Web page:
Wednesday, July 1, 2009

Tha Slow Poetry of Lil Wayne? (only sort of, and not really at all)

And I don't rap fast I rap slow. Cause I mean every letter in the words in the sentence of my quotes. --Lil Wayne


Despite my love Tha Carter III, I can't say I'm excited about Lil Wayne's new album Rebirth, scheduled for release in September. The album will be his "rock debut", and as scary as that sounded, I was going to be open minded. I like when artists step out of their element to try something new. Even when they fail hard, I'm still glad to have seen them try.

That's how I feel here, but I just listened to the new singles Prom Queen and Hot Revolver. And I hope I never have to hear them again. It's hard to tell how much my distaste for these songs comes from their failure to be what they want to be, and how much it comes from my hatred for what these songs are actually trying to emulate. When I thought of Weezy doing rock, I thought of a bizarre new rock/rap, but these aren't even the songs of a rapper immersing himself in rock music. This is studio-mixed radio rock with erratic auto-tuned vocals. Wayne's raspy erratic lyrical style just doesn't mix well with the sterile over-produced sound that rock has honed over the years. The sound of a distorted guitar playing power chords has become so cheezy that polka now sounds more edgy and transgressive. And at least at its best, radio rock songs still sound like they were composed (at least at some point) during a jam session, all the members playing together, riding each other's energy. The lead guitar's wails shouldn't sound (like they do on Wayne's new songs) as if they were mixed-in in post-production.

Rock tends to be performance-driven music, good bands are best live because the performance is energized by the band playing together. Rock can become quickly watered-down in the studio, especially with an over-zealous producer. Hip-hop, on the other hand, is production-as-performance. We don't necessarily remember the producers of the rock albums we like as much as we do with hip-hop. It's a producer's genre (not as much as electronica, but...).

These are just ideas of course. Rock has (decades ago even) ceased to be a genre. And certainly not one you can talk about using just the word "rock". Hip-hop, too, is becoming that way fast.

Wayne just didn't step out of his element enough to make this sound work (and I guess I should withhold some judgment until I hear the whole album). He's not composing (as if you could call anything Wayne does "composing") along with a live band rocking the fuck out. He's still in the studio spiting lyrics (with only slightly more song in his voice) to whatever Cool & Dre have mixed up for him in his headphones. It's just a "rock" beat now. And who knows, even that could have been cool somehow. It's just that here, it really just isn't.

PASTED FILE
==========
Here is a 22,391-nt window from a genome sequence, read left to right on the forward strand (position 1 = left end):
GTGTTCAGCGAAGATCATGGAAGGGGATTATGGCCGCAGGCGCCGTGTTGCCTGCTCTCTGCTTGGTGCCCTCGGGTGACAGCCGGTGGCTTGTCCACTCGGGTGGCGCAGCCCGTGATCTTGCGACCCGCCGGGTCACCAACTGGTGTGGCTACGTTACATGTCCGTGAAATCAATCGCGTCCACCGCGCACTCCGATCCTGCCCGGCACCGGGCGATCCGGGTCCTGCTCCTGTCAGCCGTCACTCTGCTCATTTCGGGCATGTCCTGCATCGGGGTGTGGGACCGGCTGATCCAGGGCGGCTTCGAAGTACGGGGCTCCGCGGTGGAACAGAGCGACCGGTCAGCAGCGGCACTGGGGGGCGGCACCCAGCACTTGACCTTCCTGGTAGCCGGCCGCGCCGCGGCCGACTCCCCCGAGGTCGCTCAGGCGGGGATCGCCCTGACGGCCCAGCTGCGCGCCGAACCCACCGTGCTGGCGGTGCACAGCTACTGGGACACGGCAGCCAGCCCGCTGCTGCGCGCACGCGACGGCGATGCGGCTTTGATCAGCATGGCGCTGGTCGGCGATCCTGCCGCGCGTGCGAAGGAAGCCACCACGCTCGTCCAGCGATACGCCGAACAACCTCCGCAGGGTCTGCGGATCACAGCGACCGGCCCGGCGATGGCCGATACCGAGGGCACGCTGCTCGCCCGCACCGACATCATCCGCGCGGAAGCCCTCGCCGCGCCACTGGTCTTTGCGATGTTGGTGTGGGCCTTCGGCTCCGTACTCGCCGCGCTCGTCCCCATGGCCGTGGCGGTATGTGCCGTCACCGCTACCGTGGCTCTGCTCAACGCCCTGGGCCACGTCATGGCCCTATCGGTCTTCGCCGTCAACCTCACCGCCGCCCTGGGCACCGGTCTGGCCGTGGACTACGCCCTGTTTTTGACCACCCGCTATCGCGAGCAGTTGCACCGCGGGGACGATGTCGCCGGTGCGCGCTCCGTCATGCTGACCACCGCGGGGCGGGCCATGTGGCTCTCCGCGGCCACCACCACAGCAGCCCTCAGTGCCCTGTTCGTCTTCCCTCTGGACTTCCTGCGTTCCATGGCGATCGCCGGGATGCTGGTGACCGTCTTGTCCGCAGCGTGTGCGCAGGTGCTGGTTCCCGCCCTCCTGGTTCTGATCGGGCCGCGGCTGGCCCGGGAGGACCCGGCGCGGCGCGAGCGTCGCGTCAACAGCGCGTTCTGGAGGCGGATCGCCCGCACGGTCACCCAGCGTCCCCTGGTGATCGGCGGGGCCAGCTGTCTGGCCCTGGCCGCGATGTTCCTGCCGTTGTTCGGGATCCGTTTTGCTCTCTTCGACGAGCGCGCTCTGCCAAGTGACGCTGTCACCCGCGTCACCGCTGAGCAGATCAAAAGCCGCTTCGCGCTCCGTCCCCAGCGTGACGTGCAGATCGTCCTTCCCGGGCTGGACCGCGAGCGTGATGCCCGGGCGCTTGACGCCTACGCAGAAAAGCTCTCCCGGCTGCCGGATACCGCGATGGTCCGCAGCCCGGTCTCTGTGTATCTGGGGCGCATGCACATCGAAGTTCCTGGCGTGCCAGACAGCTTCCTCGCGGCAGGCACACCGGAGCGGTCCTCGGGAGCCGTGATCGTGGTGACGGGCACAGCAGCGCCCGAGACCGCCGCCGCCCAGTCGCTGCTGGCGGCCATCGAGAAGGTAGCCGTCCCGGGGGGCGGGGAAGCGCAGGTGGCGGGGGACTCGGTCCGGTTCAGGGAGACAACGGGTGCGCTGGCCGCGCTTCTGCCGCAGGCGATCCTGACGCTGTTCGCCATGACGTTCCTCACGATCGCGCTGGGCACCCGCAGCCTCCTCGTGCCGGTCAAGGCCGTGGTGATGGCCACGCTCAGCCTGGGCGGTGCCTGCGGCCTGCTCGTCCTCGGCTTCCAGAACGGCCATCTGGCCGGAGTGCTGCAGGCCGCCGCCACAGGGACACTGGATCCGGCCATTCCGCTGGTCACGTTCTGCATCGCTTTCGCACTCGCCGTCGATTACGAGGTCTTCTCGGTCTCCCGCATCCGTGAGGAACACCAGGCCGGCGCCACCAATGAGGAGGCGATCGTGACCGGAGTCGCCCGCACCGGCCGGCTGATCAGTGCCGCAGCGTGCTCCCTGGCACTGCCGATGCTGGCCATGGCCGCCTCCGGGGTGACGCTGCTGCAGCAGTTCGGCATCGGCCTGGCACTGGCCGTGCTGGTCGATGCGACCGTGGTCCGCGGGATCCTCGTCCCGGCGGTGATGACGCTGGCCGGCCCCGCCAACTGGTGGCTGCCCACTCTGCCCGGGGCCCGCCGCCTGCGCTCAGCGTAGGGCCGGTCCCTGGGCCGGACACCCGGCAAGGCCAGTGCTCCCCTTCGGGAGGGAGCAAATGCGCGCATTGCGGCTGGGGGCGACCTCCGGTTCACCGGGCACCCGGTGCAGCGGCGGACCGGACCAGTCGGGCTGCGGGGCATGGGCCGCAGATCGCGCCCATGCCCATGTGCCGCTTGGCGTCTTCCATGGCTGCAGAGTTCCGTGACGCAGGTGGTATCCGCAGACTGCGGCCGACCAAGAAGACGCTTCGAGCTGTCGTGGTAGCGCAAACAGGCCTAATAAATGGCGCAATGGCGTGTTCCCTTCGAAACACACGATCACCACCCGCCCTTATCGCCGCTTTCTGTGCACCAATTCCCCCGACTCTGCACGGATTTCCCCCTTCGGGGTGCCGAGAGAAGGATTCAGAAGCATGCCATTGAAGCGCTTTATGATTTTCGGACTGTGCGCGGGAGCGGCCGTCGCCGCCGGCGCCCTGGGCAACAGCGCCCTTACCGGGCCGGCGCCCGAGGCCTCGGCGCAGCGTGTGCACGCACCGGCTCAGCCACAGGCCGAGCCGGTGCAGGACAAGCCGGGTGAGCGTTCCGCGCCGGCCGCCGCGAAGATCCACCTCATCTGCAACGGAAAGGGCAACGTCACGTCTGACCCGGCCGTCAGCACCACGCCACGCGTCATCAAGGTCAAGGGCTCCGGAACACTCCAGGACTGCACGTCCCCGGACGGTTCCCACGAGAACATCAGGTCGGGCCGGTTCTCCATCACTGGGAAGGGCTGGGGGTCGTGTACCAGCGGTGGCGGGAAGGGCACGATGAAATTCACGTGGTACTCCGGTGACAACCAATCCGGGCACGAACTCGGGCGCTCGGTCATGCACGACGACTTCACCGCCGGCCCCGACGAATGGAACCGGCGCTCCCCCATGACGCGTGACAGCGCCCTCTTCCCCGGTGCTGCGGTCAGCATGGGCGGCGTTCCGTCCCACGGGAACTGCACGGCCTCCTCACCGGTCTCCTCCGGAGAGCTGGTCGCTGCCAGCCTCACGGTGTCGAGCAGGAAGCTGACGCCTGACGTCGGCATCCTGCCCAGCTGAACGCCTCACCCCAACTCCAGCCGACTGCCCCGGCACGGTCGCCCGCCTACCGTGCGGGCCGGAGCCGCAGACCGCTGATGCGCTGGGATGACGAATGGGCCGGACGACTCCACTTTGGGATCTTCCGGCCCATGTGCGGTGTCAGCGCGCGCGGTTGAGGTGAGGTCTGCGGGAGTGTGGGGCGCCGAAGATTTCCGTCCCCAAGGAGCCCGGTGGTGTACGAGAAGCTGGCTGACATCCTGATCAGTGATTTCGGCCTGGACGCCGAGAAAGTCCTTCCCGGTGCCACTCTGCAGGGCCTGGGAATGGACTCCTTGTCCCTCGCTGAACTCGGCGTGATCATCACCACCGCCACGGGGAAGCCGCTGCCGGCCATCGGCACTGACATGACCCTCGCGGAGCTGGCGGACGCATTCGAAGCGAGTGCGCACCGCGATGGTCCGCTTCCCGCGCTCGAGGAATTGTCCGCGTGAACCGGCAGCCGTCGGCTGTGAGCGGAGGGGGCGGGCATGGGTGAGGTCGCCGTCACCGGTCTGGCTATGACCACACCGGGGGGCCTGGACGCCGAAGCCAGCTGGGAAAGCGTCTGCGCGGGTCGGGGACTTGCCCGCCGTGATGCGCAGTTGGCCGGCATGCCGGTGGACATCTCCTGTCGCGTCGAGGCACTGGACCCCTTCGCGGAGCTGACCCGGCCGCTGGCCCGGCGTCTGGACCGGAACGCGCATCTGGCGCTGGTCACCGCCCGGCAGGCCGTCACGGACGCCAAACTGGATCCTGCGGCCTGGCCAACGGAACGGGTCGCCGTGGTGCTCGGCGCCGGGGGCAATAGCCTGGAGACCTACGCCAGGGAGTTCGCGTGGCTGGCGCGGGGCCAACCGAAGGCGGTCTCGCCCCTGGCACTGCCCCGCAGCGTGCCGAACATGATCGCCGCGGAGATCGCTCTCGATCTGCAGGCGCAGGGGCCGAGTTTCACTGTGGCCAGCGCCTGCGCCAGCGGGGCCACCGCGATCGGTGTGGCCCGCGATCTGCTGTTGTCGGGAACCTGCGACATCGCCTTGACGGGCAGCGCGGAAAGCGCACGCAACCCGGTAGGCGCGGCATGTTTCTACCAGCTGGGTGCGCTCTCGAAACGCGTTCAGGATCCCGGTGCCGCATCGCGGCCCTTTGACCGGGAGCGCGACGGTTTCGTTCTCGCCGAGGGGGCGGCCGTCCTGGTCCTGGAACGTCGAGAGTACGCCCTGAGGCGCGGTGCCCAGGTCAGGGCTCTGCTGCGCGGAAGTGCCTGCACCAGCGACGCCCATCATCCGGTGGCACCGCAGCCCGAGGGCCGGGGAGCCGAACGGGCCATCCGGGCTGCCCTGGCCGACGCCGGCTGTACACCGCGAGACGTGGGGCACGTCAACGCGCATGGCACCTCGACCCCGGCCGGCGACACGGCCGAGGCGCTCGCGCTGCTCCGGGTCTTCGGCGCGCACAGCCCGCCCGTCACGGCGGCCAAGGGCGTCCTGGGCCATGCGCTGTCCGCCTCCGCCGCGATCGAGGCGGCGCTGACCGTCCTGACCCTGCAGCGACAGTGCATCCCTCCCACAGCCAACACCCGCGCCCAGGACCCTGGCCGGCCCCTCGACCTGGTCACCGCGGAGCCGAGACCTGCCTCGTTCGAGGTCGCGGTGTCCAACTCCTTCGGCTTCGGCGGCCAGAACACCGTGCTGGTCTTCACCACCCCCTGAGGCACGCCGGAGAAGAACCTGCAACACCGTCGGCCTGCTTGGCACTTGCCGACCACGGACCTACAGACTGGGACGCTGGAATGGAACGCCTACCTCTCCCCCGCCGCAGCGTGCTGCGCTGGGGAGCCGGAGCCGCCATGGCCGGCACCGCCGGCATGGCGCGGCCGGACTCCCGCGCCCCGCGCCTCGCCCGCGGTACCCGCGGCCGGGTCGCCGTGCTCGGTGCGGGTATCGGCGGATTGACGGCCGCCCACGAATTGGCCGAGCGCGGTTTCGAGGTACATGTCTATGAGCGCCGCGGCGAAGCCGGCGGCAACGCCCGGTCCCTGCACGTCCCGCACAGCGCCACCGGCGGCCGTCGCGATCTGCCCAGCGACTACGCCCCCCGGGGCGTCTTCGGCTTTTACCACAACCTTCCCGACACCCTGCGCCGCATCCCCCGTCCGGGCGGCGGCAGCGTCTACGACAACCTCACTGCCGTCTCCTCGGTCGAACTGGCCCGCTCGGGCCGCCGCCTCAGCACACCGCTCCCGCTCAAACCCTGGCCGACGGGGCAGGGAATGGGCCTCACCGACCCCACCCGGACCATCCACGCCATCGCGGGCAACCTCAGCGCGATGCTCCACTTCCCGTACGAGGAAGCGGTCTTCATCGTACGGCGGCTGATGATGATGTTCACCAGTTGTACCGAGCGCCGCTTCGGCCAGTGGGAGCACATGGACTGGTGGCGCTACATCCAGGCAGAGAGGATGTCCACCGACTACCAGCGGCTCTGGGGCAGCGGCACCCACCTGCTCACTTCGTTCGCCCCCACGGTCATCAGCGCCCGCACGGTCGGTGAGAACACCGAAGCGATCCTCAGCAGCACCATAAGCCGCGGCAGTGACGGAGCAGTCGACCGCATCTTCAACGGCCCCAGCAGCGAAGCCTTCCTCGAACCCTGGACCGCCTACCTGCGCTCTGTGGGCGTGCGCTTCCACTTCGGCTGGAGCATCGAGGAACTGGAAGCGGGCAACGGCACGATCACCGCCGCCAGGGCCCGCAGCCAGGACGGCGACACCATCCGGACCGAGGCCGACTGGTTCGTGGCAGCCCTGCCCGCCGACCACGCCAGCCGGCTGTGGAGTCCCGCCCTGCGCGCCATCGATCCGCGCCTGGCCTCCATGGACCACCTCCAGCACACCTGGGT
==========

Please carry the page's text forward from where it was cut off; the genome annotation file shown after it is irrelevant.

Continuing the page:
______________
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Of course, I'm sure many will say, when Rebirth finally comes out, that Wayne is turning his back on hip-hop (as some said for Kanye with 808s & Heartbreak). And at that, I will gladly defend the album. Hip-hop has always been about appropriating and participating in (on its own terms) the sounds of pop culture and pop music. It's a post-Death of the Author art movement (even more so in that it has never needed Barthes to be so).

Hip hop has never been about creating "new things", but about reassembling what's already there. It's participatory. It's why Kanye can "just" rap over Daft Punk (in Stronger) without really changing the song. It's why Drake can "just" rap over Kanye's Say You Will (on Say What's Real) without "doing" anything else at all to the song. People who don't "get" hip-hop tend to be put off by this, and think these artists are just riding other people's talent.

It's the art of a "reader" (listener in this case), appropriating a sound you like and adding your own voice to the conversation.

: : :

Perhaps unknown to Tom Orange, hip-hop (at least as I've described it above) fulfills a lot of what he's looking for in his "poetics of the long now" laid out in gallery 3 of the slopo feature. That he doesn't identify various past movements with similar goals is perhaps the biggest flaw with the article, which is otherwise quite good. Easily the best thing in the feature thus far. At the very least it has fully formed ideas that I can argue with without having to speculate on what he could mean (which describes a lot of the other pieces in the feature). More on this later.